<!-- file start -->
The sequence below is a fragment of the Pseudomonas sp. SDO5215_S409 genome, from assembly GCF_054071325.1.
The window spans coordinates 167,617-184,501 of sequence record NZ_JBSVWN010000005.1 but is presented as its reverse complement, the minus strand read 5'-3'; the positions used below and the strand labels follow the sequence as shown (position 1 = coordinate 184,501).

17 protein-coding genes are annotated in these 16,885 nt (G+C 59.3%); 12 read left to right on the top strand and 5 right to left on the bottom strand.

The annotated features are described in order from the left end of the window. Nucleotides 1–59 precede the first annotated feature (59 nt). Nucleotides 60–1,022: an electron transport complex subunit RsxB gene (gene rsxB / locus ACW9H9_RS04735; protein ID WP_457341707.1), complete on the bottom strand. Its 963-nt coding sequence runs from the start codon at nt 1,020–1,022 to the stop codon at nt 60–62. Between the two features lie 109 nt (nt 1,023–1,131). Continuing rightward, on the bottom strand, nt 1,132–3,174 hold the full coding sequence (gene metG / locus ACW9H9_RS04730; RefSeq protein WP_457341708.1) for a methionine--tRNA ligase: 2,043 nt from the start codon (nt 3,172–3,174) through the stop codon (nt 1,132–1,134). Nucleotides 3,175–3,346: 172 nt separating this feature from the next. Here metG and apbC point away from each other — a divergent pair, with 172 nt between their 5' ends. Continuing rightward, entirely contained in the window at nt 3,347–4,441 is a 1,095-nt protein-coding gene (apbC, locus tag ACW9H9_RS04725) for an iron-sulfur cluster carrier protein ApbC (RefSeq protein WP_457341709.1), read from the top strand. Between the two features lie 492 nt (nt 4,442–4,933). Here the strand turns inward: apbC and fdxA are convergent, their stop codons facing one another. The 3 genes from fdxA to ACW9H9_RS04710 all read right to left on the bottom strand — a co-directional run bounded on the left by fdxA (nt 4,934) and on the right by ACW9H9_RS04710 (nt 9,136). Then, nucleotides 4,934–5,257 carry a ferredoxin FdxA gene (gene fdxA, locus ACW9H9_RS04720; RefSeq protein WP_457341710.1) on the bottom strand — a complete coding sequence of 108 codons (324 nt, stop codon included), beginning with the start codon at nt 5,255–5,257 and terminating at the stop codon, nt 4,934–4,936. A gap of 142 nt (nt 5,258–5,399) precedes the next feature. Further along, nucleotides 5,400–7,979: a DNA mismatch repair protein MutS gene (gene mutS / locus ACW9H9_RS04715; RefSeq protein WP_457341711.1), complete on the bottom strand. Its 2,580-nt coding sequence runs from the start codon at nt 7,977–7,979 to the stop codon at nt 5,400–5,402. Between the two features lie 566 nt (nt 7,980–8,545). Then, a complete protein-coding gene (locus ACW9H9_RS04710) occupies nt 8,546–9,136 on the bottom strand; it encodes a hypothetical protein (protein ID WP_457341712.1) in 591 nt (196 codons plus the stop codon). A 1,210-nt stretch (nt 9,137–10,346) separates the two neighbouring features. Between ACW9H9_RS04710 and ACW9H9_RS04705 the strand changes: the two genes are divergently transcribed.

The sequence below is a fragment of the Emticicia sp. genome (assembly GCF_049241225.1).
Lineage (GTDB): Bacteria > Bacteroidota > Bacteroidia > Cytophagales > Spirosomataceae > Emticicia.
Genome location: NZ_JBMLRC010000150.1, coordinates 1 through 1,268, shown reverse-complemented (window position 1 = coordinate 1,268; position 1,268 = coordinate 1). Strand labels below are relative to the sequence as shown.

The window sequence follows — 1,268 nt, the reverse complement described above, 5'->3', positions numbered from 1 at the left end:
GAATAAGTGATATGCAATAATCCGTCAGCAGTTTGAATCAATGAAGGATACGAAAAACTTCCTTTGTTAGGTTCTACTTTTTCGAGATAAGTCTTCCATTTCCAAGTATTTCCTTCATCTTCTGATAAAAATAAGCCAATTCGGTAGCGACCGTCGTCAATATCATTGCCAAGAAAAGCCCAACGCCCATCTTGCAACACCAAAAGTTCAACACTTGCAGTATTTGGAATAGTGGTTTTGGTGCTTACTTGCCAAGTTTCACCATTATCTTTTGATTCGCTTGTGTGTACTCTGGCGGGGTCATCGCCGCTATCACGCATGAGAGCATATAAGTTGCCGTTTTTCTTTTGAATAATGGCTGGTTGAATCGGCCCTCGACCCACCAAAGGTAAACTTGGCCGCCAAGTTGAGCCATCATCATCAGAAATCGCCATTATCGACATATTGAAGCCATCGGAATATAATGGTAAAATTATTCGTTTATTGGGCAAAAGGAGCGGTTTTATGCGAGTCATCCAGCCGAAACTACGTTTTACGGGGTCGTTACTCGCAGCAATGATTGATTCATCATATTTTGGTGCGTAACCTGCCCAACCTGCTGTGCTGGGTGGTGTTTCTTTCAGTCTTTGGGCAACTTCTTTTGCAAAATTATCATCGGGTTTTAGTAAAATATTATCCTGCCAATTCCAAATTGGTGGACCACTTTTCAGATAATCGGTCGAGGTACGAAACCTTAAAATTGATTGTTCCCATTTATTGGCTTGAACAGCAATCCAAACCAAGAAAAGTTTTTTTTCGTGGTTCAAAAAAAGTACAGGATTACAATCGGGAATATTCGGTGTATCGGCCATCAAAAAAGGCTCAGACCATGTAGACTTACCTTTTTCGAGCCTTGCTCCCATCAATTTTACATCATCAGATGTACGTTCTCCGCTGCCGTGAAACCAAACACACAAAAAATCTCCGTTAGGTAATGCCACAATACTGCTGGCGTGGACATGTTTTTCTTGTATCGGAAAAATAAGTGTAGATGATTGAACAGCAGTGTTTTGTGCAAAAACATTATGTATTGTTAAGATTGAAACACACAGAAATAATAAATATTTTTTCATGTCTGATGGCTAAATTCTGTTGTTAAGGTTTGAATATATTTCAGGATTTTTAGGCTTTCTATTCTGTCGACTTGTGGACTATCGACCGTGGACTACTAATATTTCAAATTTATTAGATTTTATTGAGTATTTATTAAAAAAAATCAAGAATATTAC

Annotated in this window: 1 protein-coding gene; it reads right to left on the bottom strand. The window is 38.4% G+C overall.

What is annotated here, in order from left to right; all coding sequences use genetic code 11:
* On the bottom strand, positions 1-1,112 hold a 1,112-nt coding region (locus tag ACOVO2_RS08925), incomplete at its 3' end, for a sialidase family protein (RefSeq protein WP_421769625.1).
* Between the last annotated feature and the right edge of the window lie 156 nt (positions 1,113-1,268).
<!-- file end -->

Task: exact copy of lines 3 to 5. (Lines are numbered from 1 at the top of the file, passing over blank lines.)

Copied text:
17 protein-coding genes are annotated in these 16,885 nt (G+C 59.3%); 12 read left to right on the top strand and 5 right to left on the bottom strand.

The annotated features are described in order from the left end of the window. Nucleotides 1–59 precede the first annotated feature (59 nt). Nucleotides 60–1,022: an electron transport complex subunit RsxB gene (gene rsxB / locus ACW9H9_RS04735; protein ID WP_457341707.1), complete on the bottom strand. Its 963-nt coding sequence runs from the start codon at nt 1,020–1,022 to the stop codon at nt 60–62. Between the two features lie 109 nt (nt 1,023–1,131). Continuing rightward, on the bottom strand, nt 1,132–3,174 hold the full coding sequence (gene metG / locus ACW9H9_RS04730; RefSeq protein WP_457341708.1) for a methionine--tRNA ligase: 2,043 nt from the start codon (nt 3,172–3,174) through the stop codon (nt 1,132–1,134). Nucleotides 3,175–3,346: 172 nt separating this feature from the next. Here metG and apbC point away from each other — a divergent pair, with 172 nt between their 5' ends. Continuing rightward, entirely contained in the window at nt 3,347–4,441 is a 1,095-nt protein-coding gene (apbC, locus tag ACW9H9_RS04725) for an iron-sulfur cluster carrier protein ApbC (RefSeq protein WP_457341709.1), read from the top strand. Between the two features lie 492 nt (nt 4,442–4,933). Here the strand turns inward: apbC and fdxA are convergent, their stop codons facing one another. The 3 genes from fdxA to ACW9H9_RS04710 all read right to left on the bottom strand — a co-directional run bounded on the left by fdxA (nt 4,934) and on the right by ACW9H9_RS04710 (nt 9,136). Then, nucleotides 4,934–5,257 carry a ferredoxin FdxA gene (gene fdxA, locus ACW9H9_RS04720; RefSeq protein WP_457341710.1) on the bottom strand — a complete coding sequence of 108 codons (324 nt, stop codon included), beginning with the start codon at nt 5,255–5,257 and terminating at the stop codon, nt 4,934–4,936. A gap of 142 nt (nt 5,258–5,399) precedes the next feature. Further along, nucleotides 5,400–7,979: a DNA mismatch repair protein MutS gene (gene mutS / locus ACW9H9_RS04715; RefSeq protein WP_457341711.1), complete on the bottom strand. Its 2,580-nt coding sequence runs from the start codon at nt 7,977–7,979 to the stop codon at nt 5,400–5,402. Between the two features lie 566 nt (nt 7,980–8,545). Then, a complete protein-coding gene (locus ACW9H9_RS04710) occupies nt 8,546–9,136 on the bottom strand; it encodes a hypothetical protein (protein ID WP_457341712.1) in 591 nt (196 codons plus the stop codon). A 1,210-nt stretch (nt 9,137–10,346) separates the two neighbouring features. Between ACW9H9_RS04710 and ACW9H9_RS04705 the strand changes: the two genes are divergently transcribed.

The sequence below is a fragment of the Emticicia sp. genome (assembly GCF_049241225.1).